What to Say to People Victimized by Covid19

You may have heard and read plenty of advice about what to say in certain situations–interviews, sales presentations, civic club speeches and more. Yet no course or coaching or books could have prepared us for the conversations we are having this year during Covid 19. Because of your compassionate nature, you want to talk with friends who have lost their jobs, business owners who no longer have a business or families who have contracted the virus–and even suffered loss of life.

So what do you say when you don’t know what to say? Consider these four tips:

FIRST: Note that in many cases your presence means more than your words. When you meet with a distressed individual, the very fact you showed up says plenty–because many other acquaintances stay away, afraid they might say something wrong.

Fact is, the individual you want to comfort is not likely to remember what you said, yet they will remember the uplifting power of your presence. No need, then, for you to rehearse your words. Showing up translates to “I care.”

SECOND: Become a listener more than a talker
Your burdened friends, co-workers, relatives and clients are experiencing a strong need to express their feelings. It’s best, then, to replace statements with questions that help ventilate deep feelings. You might ask:

“Started a job search yet?”

“What warm memories of your father are you thinking about today?”

“How much longer will your son be in quarantine?”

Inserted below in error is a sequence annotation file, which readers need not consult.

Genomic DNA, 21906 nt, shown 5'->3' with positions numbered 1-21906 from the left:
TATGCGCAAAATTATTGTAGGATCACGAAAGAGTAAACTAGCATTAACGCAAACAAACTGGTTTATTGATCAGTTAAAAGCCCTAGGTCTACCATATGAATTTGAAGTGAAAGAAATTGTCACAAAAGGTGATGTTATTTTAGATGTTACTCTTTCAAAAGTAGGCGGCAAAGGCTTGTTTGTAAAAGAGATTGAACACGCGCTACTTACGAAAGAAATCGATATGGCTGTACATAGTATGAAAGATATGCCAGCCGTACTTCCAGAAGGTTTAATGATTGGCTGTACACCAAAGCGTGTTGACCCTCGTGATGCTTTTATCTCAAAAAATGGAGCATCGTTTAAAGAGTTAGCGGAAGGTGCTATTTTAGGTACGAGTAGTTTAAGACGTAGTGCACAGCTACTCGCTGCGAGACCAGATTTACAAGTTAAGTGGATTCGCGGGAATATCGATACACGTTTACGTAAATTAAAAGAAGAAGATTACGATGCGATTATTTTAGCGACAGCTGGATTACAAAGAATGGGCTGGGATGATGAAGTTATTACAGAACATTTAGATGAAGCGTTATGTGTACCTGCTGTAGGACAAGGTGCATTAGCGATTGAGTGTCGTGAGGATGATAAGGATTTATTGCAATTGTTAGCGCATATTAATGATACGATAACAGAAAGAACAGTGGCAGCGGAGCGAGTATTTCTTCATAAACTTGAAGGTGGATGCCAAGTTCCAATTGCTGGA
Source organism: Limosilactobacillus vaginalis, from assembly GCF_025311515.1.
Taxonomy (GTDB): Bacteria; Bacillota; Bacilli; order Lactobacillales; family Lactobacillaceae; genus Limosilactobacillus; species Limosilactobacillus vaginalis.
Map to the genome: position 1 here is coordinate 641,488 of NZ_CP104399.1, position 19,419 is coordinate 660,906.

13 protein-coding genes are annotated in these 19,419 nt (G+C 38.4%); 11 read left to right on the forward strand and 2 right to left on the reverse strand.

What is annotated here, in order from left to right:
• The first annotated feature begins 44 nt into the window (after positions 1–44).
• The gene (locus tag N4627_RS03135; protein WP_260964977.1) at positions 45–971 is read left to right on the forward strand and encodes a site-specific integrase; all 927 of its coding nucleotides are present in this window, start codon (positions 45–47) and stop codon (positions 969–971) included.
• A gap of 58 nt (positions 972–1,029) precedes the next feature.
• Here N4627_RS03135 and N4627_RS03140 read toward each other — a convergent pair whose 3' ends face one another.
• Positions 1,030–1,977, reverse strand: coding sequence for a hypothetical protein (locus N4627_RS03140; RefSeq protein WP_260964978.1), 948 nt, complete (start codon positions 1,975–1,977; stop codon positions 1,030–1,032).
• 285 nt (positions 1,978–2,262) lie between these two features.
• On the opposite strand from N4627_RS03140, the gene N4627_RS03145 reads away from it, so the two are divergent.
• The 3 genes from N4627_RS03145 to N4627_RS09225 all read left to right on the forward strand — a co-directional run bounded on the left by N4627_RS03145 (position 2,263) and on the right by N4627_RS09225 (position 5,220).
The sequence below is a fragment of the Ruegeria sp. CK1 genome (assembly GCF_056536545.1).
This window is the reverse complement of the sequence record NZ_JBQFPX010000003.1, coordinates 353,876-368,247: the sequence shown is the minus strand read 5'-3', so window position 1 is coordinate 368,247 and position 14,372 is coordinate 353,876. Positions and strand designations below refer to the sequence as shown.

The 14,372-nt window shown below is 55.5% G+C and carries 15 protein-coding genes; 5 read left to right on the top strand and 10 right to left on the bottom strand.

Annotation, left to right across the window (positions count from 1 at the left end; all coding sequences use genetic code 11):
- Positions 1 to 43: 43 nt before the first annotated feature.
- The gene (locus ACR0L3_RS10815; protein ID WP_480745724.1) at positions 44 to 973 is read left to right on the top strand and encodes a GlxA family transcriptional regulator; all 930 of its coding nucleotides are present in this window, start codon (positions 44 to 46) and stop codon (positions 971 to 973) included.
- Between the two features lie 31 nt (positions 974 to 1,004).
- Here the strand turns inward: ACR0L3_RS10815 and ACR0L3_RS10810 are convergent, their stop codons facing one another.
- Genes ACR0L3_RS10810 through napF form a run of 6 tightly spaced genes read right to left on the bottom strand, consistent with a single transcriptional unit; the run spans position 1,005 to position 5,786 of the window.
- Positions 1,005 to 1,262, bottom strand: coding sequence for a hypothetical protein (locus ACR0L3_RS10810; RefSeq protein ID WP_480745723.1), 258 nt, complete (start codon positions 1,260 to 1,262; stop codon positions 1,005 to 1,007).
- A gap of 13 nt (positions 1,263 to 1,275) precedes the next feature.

THIRD: Offer specific, practical help
A natural trend when disaster strikes: vague offers: “Call me if you need anything.” “You know you can count on me.” “I’m with you all the way.”

Well-intended as those expressions are, they lack the specificity that relationships expert Kare Anderson has advocated in her speeches and books.

Examples of specific offers:

“While your car is in the shop because of the accident, call me when you need transportation.”

“I know how weary caregivers get. On Wednesday I can stay with your daughter while you go out for lunch and shopping.”

“I’ll be glad to review your resume, to see if there are ways to strengthen your job search.”

FOURTH: Check back within ten days
Frequently people with highly visible needs welcome dozens of neighbors and friends the first two or three days after the crisis becomes known. Then usually those well-wishers return to their normal activities.

You will excel as a supporter when you check back on the distressed people within a week or so. By then, the reality of their struggle will have become more overwhelming, more intense. Your returning to them will foster gratitude and inspiration.

I encourage you to keep these steps in mind, especially during what I call our “Twilight Zone” existence–known infamously as the year 2020.

Now you know what to say–in those circumstances when previously you had no idea what to say.